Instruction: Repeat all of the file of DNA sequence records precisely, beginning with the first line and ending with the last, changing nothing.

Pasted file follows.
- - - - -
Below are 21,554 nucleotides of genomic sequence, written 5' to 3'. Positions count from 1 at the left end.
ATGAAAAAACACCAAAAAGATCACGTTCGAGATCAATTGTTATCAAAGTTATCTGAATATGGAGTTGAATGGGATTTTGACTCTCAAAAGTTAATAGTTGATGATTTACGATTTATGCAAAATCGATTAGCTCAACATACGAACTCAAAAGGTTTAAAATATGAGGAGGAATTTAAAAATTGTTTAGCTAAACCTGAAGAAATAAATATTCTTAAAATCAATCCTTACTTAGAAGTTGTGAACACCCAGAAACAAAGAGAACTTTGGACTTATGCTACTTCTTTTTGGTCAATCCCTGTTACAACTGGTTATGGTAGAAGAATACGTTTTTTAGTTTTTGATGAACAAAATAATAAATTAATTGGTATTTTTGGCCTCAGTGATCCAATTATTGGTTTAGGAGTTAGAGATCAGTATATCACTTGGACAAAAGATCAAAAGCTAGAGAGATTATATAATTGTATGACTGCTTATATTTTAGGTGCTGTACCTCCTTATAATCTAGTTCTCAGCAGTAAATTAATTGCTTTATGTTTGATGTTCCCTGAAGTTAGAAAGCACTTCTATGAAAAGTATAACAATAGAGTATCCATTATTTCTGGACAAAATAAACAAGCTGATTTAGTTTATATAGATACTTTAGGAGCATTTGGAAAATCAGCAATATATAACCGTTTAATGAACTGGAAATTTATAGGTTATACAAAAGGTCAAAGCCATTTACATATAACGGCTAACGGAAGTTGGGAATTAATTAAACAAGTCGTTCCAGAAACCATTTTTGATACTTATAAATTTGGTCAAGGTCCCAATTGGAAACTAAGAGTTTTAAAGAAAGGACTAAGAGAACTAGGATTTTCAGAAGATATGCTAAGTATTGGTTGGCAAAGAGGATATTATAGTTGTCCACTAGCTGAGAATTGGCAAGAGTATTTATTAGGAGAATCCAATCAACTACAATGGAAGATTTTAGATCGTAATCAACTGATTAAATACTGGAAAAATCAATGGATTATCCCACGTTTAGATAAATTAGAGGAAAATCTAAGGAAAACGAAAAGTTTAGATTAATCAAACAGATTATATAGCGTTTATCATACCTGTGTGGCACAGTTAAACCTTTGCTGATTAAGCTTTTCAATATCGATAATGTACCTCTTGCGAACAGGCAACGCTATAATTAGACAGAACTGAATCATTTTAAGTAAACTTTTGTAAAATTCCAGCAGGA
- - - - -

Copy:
Below are 21,554 nucleotides of genomic sequence, written 5' to 3'. Positions count from 1 at the left end.
ATGAAAAAACACCAAAAAGATCACGTTCGAGATCAATTGTTATCAAAGTTATCTGAATATGGAGTTGAATGGGATTTTGACTCTCAAAAGTTAATAGTTGATGATTTACGATTTATGCAAAATCGATTAGCTCAACATACGAACTCAAAAGGTTTAAAATATGAGGAGGAATTTAAAAATTGTTTAGCTAAACCTGAAGAAATAAATATTCTTAAAATCAATCCTTACTTAGAAGTTGTGAACACCCAGAAACAAAGAGAACTTTGGACTTATGCTACTTCTTTTTGGTCAATCCCTGTTACAACTGGTTATGGTAGAAGAATACGTTTTTTAGTTTTTGATGAACAAAATAATAAATTAATTGGTATTTTTGGCCTCAGTGATCCAATTATTGGTTTAGGAGTTAGAGATCAGTATATCACTTGGACAAAAGATCAAAAGCTAGAGAGATTATATAATTGTATGACTGCTTATATTTTAGGTGCTGTACCTCCTTATAATCTAGTTCTCAGCAGTAAATTAATTGCTTTATGTTTGATGTTCCCTGAAGTTAGAAAGCACTTCTATGAAAAGTATAACAATAGAGTATCCATTATTTCTGGACAAAATAAACAAGCTGATTTAGTTTATATAGATACTTTAGGAGCATTTGGAAAATCAGCAATATATAACCGTTTAATGAACTGGAAATTTATAGGTTATACAAAAGGTCAAAGCCATTTACATATAACGGCTAACGGAAGTTGGGAATTAATTAAACAAGTCGTTCCAGAAACCATTTTTGATACTTATAAATTTGGTCAAGGTCCCAATTGGAAACTAAGAGTTTTAAAGAAAGGACTAAGAGAACTAGGATTTTCAGAAGATATGCTAAGTATTGGTTGGCAAAGAGGATATTATAGTTGTCCACTAGCTGAGAATTGGCAAGAGTATTTATTAGGAGAATCCAATCAACTACAATGGAAGATTTTAGATCGTAATCAACTGATTAAATACTGGAAAAATCAATGGATTATCCCACGTTTAGATAAATTAGAGGAAAATCTAAGGAAAACGAAAAGTTTAGATTAATCAAACAGATTATATAGCGTTTATCATACCTGTGTGGCACAGTTAAACCTTTGCTGATTAAGCTTTTCAATATCGATAATGTACCTCTTGCGAACAGGCAACGCTATAATTAGACAGAACTGAATCATTTTAAGTAAACTTTTGTAAAATTCCAGCAGGA